Then he bought drinks, and shook each miner by the hand. As he searched the faces, his black eyes spoke: "I'm here to trim you, and trim you right !"
It was plain that the stranger had them going, and the squaw man told them so. He reduced the price of his lots a quarter, a half and he had the main street plowed and rolled. While they commented on how much better it looked, he, too, gave the miners free drinks. His corral gate was opened, and the town burros hee-hawed in, and nibbled on the baled hay. The burro men were pleased, and slapped the squaw man on the back, assuring him of their loyalty to the old town.
At last he gave way to his emotion. With his old face warped in coyote grins he cried : "Vell, Byes, I haf, von ting to do before I vos dead."
The burro men looked at each other. The squaw man waved them away as they tried to pat him on the back. He was shaking as if with a chill. The flimsy pine bar shook with him, and the glasses rattled. Again he spoke : "I do it, and I do it queek !"
He got no further, for a shadow broke the desert sunlight on the floor, and the stranger stood in the doorway.
"Give us a drink, Dutchy," he said quietly, as if the very atmosphere were not charged with hate of him, and as quietly moved up to the bar.
The squaw man reached under the bar with his old desert-bleached hand, and brought up a revolver. The burro men scattered like scud before a gale, but the stranger stood there, leaning against the bar, looking quietly into the terrible face of Dutchy.
The squaw man licked his dry lips and spoke "I vas going to kill you, you damned crook. You steal mine town up mit de hill"
The stranger threw his eyes full on Dutchy. Then he walked along the bar without a word, and wrenched the revolver from him; easily, deliberately, it seemed. Then he slapped him on the jaw.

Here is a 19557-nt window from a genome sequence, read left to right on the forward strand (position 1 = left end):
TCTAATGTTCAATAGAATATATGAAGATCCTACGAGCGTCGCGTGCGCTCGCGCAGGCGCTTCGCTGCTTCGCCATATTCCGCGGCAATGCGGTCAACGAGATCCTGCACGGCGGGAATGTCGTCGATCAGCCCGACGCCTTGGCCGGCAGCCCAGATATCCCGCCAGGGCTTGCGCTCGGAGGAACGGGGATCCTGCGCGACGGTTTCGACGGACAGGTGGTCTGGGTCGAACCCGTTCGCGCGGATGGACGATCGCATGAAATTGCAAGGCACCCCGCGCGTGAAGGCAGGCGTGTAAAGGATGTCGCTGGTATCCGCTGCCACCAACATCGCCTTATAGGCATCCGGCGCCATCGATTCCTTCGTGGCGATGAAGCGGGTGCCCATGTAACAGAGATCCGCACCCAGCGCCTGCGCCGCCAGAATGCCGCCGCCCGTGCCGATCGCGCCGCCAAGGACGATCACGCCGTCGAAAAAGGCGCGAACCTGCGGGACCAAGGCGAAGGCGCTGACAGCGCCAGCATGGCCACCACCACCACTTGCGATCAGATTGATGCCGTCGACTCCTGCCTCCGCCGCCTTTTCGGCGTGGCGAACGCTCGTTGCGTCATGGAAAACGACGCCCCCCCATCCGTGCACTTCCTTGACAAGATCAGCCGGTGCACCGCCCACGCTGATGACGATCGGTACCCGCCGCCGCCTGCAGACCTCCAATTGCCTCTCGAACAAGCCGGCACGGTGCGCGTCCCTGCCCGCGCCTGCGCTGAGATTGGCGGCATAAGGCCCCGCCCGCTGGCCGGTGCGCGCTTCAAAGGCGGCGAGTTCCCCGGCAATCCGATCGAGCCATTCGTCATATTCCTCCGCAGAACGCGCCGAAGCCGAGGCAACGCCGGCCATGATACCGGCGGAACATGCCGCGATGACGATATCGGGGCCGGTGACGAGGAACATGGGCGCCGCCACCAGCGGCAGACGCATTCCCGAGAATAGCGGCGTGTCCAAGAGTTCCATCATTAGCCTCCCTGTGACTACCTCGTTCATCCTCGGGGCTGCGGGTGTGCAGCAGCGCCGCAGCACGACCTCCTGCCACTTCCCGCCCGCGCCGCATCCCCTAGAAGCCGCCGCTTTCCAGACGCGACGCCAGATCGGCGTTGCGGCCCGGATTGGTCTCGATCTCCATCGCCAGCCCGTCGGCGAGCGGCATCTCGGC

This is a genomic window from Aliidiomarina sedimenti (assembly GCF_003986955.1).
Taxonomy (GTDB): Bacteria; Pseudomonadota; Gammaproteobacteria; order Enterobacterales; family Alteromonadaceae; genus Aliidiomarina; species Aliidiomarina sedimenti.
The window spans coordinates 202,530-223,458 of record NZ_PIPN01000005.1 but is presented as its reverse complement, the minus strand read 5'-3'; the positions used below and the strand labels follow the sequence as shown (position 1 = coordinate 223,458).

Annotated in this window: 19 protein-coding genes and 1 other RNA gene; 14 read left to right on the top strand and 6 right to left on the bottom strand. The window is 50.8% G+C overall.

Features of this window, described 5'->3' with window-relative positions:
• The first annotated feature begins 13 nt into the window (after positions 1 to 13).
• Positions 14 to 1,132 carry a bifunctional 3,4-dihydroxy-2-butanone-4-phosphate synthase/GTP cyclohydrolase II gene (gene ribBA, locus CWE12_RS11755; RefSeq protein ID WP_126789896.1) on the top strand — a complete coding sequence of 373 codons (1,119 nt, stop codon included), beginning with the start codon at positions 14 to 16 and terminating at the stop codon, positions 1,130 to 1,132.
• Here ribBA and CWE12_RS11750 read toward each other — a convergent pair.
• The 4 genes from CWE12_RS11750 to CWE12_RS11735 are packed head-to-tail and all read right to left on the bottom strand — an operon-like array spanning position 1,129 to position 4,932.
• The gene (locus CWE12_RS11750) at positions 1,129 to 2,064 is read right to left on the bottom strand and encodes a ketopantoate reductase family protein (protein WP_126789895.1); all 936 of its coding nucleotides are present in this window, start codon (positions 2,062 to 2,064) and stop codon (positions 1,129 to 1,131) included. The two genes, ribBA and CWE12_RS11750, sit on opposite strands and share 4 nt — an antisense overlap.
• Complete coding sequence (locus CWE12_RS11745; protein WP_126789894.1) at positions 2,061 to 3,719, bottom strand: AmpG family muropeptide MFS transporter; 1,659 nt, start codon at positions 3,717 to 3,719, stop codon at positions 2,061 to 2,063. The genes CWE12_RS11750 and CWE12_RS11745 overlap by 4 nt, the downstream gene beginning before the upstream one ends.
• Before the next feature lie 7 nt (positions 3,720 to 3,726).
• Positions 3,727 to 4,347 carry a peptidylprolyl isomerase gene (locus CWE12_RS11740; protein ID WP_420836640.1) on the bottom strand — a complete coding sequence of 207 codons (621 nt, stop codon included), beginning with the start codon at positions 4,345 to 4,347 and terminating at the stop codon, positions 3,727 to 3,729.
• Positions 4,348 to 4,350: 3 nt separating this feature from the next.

"Dutchy," he said, and the miners outside the door began to come back at the words; "you may poison squaws, and shoot men in the back, but when it comes to an even break you are a coward. Now hurry and get drinks for the boys. Come on," he called, "the fight is over, and Dutchy feels better now."
We drank, and the stranger pulled out a great roll of bills, stripping them down until he came to a twenty, on which Dutchy's eyes fastened with the look of a greedy hound. The stranger bade him keep the change.
The stranger's reputation was made now. He had proved his steel to the natives of Lida. He was one of those great men of early times whose genius was real, no matter how misdirected. He was an old hand at the game of fleecing, and he knew that before you commence to shear the sheep you must first get them corralled.
He slung his money about like a drunken sailor, and everyone, even the Piute Indians, sang his praises. We believed that there was fabulous wealth in the hills, and that his purpose was to build comfortable homes for the men of the desert; as he said, "to help put windows into the mountains," that we might see the fortunes which were to be ours for the asking.
When a man of the stranger's type visits a desert mining town it is not from choice, but to create a gap in the trail of his reputation. Unfortunately he, who could have played high finance equally well on the square, had chosen the line of least resistance in hidden places.
He had a record, which included a penitentiary term. It was said that there he had sold the warden fifteen thousand dollars worth of wildcat stock, and yet got pardoned. He had been a lawyer, and was gifted with a mind that could squeeze him out of any tight place. His scheme for the new town site in Lida was backed by a Goldfield bank that had no scruples about spending depositors' money. So the new town site was cleared of sage-brush and Joshua, streets were laid out, and blocks plotted.
In vain the squaw man offered us inducements to stay. His cowardice and greed had killed him in face of the stranger's liberality and promises, and like the sheep again, we rolled up our tents and moved them up the hill to the new town.
By this time the stranger had six automobiles, all new, running from Goldfield and bringing in newcomers with money to buy lots. A one-plank sidewalk was laid which was only a preliminary to the granite buildings, but it inspired confidence, for lumber was one hundred and fifty dollars a thousand feet at the railroad sixty miles away. It cost three cents a pound to haul it to Lida by mule-team.
The stranger cared nothing for these minor matters of expense. The bank in Goldfield had plenty of money. The sap-headed depositors were too busy in the mountains hunting gold to bother their heads about banks or plank sidewalks.